both P and W for the DSM role and decided that P was better qualified for the new role, and offered him the position. On 8 January 2013, W was given three months’ notice of redundancy and was dismissed as redundant in April 2013. W brought a claim for unfair dismissal, alleging that the DSM role was a suitable available vacancy, which the Council was obliged to offer her under Reg. 10. W also brought a claim for discrimination. The ET upheld both claims, deciding that, where there is a suitable available vacancy, it must be offered to the employee on maternity leave. The Council's failure to do this meant that W's subsequent dismissal was automatically unfair and an act of direct pregnancy and maternity discrimination. The Council appealed on both grounds, arguing that W's right under Reg. 10 had not been triggered until a decision had been made with regards to who would be a more suitable candidate for the DSM role. Essentially, W could not have been deemed to have been made "redundant" for the purpose of Reg. 10, until the Council actually made the decision as to who would get the position. The EAT dismissed this appeal. Applying the Council's interpretation would undermine the protection offered by Reg. 10. The ET did not err in its conclusion that there was a redundancy when the Council decided that the two positions would be replaced by one. The EAT commented that a proportionate response to W's circumstances would have been for the Council to offer her another position if they preferred to give the DSM role to P. This was not the case however, with the only suitable available vacancy being the DSM role which, when offered to P, put the Council in breach of Reg. 10. The EAT did however uphold the Council's appeal in relation to the direct discrimination claim. The ET had not asked the reason why W had been treated the way she was. It followed that the ET was incorrect in assuming that a breach of Reg. 10, inherently equated to a form of discrimination. The EAT accepted that, whilst W had been treated unfavourably and this coincided with her being on a relevant period of maternity leave; this treatment was not necessarily "because of" her pregnancy or maternity leave and therefore fell short of the conditions required under EqA. The EAT has remitted this part of the claim back to the same ET for a decision.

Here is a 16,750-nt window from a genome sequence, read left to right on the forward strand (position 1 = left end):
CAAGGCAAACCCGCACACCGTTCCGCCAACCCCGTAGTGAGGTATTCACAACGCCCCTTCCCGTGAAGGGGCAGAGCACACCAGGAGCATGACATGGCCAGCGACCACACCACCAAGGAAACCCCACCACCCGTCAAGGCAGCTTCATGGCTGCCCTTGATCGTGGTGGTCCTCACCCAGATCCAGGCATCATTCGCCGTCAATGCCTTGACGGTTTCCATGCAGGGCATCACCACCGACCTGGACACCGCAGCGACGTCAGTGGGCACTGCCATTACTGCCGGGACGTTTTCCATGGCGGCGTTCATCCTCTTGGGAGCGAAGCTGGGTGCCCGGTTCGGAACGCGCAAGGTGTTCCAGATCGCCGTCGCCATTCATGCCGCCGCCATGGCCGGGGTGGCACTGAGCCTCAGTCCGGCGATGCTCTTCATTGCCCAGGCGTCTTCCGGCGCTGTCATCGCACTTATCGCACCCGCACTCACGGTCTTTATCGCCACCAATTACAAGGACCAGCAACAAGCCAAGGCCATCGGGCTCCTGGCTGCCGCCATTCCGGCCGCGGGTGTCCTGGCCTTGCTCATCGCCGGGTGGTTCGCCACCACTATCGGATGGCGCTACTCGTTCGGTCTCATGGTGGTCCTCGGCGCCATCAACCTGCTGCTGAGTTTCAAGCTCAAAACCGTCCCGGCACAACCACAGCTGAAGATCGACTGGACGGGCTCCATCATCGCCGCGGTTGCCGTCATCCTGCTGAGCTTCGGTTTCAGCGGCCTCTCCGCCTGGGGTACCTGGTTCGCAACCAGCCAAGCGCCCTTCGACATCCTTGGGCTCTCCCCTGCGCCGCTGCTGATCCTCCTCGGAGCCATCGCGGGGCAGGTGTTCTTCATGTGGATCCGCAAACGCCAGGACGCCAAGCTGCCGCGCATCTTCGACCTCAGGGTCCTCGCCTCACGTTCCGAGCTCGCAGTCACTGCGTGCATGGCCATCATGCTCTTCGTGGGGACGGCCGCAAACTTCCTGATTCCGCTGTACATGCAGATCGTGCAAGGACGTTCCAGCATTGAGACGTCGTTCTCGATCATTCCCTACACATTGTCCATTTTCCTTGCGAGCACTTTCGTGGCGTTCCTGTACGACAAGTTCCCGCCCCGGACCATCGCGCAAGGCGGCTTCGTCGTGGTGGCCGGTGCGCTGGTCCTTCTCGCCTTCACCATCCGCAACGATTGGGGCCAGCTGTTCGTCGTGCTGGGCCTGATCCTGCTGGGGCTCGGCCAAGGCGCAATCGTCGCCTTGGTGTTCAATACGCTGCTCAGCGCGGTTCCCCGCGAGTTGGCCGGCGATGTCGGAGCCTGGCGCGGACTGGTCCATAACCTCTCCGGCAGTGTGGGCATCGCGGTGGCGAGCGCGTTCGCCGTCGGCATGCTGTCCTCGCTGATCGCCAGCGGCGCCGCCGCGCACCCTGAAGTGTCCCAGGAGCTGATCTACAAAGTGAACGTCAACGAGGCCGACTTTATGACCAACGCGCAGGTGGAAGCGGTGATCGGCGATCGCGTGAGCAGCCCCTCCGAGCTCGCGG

Court rules on damages claims for psychiatric injury
27 November 2014
The Court of Appeal has ruled on the question of damages claims for psychiatric injury.
We are grateful to Daniel Barnett for this report on the Court of Appeal judgment in the case of Yapp v Foreign and Commonwealth Office (FCO).
Mr Yapp was appointed British High Commissioner in Belize. A year later he was withdrawn from the post and suspended, pending investigation of allegations of misconduct. He then received a writing warning. His suspension was lifted, but he developed a depressive illness and had to undergo heart surgery. He did not in fact receive any other appointment in the Foreign and Commonwealth Office until his retirement. He commenced proceedings against the FCO, complaining of the withdrawal of his post and the way the disciplinary process was conducted. He said the resulting stress had caused his depressive illness, which both constituted damage in itself, and led to pecuniary loss. The trial Judge found that the withdrawal of the claimant from his post was both a breach of contract and a breach of the duty of care which the FCO owed him at common law (but dismissed the claims in relation to the disciplinary process.
The FCO appealed against the finding of liability. It further contended that, even if it were in
CIPP Policy News Journal
08/04/2015, Page 129 of 521
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